PRINCETON (AP) - Dreama Denver says West Virginia's image is tied across the world to "Take Me Home, Country Roads" and the tune should be designated as one of West Virginia's official state songs.
Denver, the widow of actor Bob Denver, is continuing her push to have the song designated as a state song.
She told the Bluefield Daily Telegraph that Landau Eugene Murphy Jr. and Kathy Mattea performed the song during West Virginia's 150th anniversary celebration last year. It also was played at the late U.S. Sen. Robert C. Byrd's funeral in 2010.
"Take Me Home, Country Roads" has been recorded in French, Finnish, Czech, Slovenia, Japanese and German, Denver said, in addition to being played around the world.
"We are identified favorably all over the world by the lyrics of 'Take Me Home, Country Roads.' Their whole vision of West Virginia is tied up in the song all over the world," Denver said. "When the first four words are 'Almost Heaven, West Virginia, that says it all, doesn't it? I want to see this happen."
She began her effort to have the song designated as a state song in 2012 when it was played on the Little Buddy Radio show, "Sunny Side Up." A caller asked if "Take Me Home, Country Roads" was the official state song.
"We decided right there and then that we should start a campaign to have it adopted as one of West Virginia's state songs. It's not going to replace anything. It just gets added to the list," she said.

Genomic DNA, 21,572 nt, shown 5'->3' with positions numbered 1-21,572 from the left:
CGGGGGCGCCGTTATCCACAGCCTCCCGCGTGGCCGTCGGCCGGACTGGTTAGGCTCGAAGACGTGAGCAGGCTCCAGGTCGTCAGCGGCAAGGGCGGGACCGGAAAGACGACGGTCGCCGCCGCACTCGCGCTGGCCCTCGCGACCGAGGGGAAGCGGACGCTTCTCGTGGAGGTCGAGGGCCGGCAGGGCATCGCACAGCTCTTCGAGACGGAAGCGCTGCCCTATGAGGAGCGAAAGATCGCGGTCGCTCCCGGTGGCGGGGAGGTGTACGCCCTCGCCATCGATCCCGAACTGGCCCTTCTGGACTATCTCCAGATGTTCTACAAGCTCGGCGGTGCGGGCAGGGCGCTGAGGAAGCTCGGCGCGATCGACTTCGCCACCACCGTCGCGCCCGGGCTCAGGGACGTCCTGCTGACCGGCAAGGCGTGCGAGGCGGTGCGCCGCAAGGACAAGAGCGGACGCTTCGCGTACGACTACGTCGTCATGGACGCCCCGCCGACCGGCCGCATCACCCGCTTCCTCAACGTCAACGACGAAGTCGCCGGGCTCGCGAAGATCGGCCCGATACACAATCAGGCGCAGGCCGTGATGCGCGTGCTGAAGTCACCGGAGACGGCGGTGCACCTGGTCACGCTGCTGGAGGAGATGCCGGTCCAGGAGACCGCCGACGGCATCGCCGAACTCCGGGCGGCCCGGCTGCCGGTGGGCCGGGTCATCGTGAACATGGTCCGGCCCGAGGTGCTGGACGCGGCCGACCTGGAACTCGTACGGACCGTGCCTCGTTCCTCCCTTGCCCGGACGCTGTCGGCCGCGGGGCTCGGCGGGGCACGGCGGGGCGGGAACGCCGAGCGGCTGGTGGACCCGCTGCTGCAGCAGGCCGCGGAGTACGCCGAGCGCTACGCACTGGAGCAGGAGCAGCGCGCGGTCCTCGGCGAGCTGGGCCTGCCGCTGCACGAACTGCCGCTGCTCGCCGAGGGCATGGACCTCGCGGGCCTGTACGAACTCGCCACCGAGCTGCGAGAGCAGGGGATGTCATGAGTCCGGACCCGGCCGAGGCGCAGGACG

West Virginia has three official state songs: "The West Virginia Hills," ''West Virginia, My Home Sweet Home," and "This Is My West Virginia."
Delegate Marty Gearhart, R-Mercer, has introduced a resolution in the House of Delegates that would add "Take Me Home, Country Roads" to the list.
"Everyone knows it worldwide," Gearheart tells the newspaper. "It's a feel-good song about West Virginia, and it's a good marketing tool. I have anecdotal evidence; everybody automatically associates it with us."
State Sen. Bill Cole, R-Mercer, said he would support Gearhart's resolution in the Senate.
"The song is known worldwide, you know, and regardless of culture or language barrier, people know 'Country Roads.' It would serve to improve and enhance the image of West Virginia not only in the nation, but also around the world. Even if they can't speak English, they know 'Country Roads,'" Cole said.